This post contains links to products that I may receive compensation from at no additional cost to you. View my Affiliate Disclosure page here.
The Night Tiger by Yangsze Choo is a beautifully-written story about age-old superstition, modern idealism, sibling rivalry and forbidden love. The following book club questions will have spoilers so if you haven’t read the novel yet, check out my review first.
Ji Lin is stuck as an apprentice dressmaker, moonlighting as a dancehall girl to help pay off her mother’s Mahjong debts. But when one of her dance partners accidentally leaves behind a gruesome souvenir, Ji Lin plunges into an adventure full of secrets and superstitions. Eleven-year-old houseboy Ren is also on a mission, racing to fulfill his former master’s dying wish: that Ren find the man’s finger, lost years ago in an accident and bury it with his body. Ren has 49 days to do so, or his master’s soul will wander the earth forever.
As the days tick relentlessly by, a series of unexplained deaths racks the district, along with whispers of men who turn into tigers. Ji Lin and Ren’s increasingly dangerous paths crisscross through lush plantations, hospital storage rooms and ghostly dreamscapes.
Book Club Questions for The Night Tiger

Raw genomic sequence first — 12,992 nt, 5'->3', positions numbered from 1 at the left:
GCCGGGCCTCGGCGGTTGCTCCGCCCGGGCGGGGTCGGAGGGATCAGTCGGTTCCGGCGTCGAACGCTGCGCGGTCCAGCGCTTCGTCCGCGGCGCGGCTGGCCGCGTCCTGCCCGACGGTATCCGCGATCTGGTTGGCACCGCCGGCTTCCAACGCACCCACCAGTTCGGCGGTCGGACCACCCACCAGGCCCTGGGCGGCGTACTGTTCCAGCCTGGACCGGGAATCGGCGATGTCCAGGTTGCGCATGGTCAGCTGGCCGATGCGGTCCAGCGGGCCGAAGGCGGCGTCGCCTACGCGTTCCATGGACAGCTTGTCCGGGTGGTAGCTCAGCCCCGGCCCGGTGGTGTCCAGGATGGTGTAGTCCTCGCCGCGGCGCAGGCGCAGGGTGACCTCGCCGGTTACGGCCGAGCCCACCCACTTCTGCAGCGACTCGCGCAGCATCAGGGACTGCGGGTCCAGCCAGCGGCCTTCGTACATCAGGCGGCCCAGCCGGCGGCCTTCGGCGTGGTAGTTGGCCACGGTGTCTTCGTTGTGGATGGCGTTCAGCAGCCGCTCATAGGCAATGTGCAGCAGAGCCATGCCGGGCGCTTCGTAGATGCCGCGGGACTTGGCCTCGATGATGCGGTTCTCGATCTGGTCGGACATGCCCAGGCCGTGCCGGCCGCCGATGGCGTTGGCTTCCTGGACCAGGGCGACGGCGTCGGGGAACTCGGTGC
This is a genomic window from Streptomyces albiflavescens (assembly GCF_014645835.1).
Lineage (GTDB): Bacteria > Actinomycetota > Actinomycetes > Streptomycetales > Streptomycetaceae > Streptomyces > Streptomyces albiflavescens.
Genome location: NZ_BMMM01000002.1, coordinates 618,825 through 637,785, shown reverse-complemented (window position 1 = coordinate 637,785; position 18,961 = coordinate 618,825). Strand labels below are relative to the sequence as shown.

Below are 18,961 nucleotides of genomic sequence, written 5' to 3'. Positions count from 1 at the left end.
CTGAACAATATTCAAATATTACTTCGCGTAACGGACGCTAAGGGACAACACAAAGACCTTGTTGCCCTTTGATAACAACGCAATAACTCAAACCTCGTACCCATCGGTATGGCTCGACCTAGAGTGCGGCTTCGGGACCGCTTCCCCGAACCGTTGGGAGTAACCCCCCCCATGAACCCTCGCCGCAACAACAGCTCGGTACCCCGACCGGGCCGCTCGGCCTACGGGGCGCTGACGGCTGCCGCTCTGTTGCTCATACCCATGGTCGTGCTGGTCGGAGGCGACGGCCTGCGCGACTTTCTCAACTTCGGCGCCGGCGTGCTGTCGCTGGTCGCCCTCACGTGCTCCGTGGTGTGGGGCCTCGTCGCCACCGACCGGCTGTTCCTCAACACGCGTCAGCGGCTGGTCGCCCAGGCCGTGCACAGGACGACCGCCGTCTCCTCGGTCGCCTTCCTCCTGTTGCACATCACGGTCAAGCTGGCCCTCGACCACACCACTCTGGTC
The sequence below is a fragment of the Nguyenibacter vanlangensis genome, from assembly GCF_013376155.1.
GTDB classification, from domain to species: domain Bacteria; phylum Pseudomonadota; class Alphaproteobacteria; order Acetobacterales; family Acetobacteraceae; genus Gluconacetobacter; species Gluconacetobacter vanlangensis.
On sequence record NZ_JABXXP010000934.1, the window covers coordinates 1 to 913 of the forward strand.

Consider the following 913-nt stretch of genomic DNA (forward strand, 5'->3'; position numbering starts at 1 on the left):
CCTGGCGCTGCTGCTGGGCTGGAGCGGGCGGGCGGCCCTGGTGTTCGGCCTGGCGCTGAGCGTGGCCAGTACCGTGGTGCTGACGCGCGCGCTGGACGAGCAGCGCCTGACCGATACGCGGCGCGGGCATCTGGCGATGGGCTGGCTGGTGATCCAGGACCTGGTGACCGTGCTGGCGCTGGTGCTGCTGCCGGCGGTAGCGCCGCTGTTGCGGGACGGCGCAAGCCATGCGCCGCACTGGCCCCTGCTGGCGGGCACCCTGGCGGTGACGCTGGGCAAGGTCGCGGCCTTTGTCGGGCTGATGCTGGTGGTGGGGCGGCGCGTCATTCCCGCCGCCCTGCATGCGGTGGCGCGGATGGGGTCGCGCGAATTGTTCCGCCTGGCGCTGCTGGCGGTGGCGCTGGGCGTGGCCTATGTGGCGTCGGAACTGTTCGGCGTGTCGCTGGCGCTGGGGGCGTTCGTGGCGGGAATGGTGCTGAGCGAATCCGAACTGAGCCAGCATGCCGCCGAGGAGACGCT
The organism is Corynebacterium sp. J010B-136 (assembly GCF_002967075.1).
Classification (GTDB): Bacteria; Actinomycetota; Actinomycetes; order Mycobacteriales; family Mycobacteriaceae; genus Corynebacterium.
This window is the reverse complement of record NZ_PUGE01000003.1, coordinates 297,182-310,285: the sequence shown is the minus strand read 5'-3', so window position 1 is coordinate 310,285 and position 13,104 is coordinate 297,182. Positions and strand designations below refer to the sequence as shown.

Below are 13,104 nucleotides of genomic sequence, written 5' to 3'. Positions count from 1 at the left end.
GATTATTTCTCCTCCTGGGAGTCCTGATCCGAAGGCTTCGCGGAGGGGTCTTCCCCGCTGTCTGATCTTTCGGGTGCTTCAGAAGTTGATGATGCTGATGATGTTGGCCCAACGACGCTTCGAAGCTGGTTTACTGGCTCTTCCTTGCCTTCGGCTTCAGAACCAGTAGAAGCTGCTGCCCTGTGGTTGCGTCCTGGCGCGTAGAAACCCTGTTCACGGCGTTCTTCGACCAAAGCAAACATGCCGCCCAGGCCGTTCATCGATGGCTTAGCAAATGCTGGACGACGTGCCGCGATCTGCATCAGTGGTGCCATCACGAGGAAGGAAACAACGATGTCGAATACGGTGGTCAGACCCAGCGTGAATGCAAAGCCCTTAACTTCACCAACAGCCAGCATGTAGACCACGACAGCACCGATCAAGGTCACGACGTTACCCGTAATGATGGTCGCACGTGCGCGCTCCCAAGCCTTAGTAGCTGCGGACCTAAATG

- Let’s first talk about the setting of 1930s Malaysia. What are some elements that stood out to you?
- Jin Lin has dreams beyond the dressmaking and the dance hall but she’s stifled by the era. Let’s discuss some of the ways that she’s a modern girl stuck in the 1930s.
- The story revolves around a severed finger. What were your first thoughts about this going into the book? How did it help present a unique and compelling story?
- Oftentimes the book mentions that Ren feels a “tingle, like the twitch of cat whiskers, as though Yi is still with him.” What did you think about this? Do you believe he could feel Yi and a sense of danger that was to come?
- Now let’s talk about the doctor William Acton. He’s a man clouded in mystery and later we find out he has a lust for the local girls. But at the time he shows kindness to Ren. What were you impressions of him? When people start to get murdered in the area, did you think he was the killer? Why or why not?
- Much of the book centers around superstitions: mythical creatures, conversations with the dead and the Five Virtues of Confucius. Let’s discuss each of these areas:
- Mythical creatures: The spirit tiger is belief that a soul could reincarnate as a tiger. At one point, many in the village believe the murders are a result of a spirt together and Ren himself, wonders if the tiger is his deceased former master. What did you think about this?
- Conversations with the dead: In an unique twist, there’s seemingly the ability to talk with the dead. Jin Lin dreams of a train station and she talks to a little boy, Yi, who tells her his twin, Ren, is still alive. Ren also has conservations with the dead and even William dreams of a fated lake where his fiancé died. What did you make of all of this? Do you believe the intention was that they were really talking with the dead? Did Yi save Jin Lin and Shin at the end?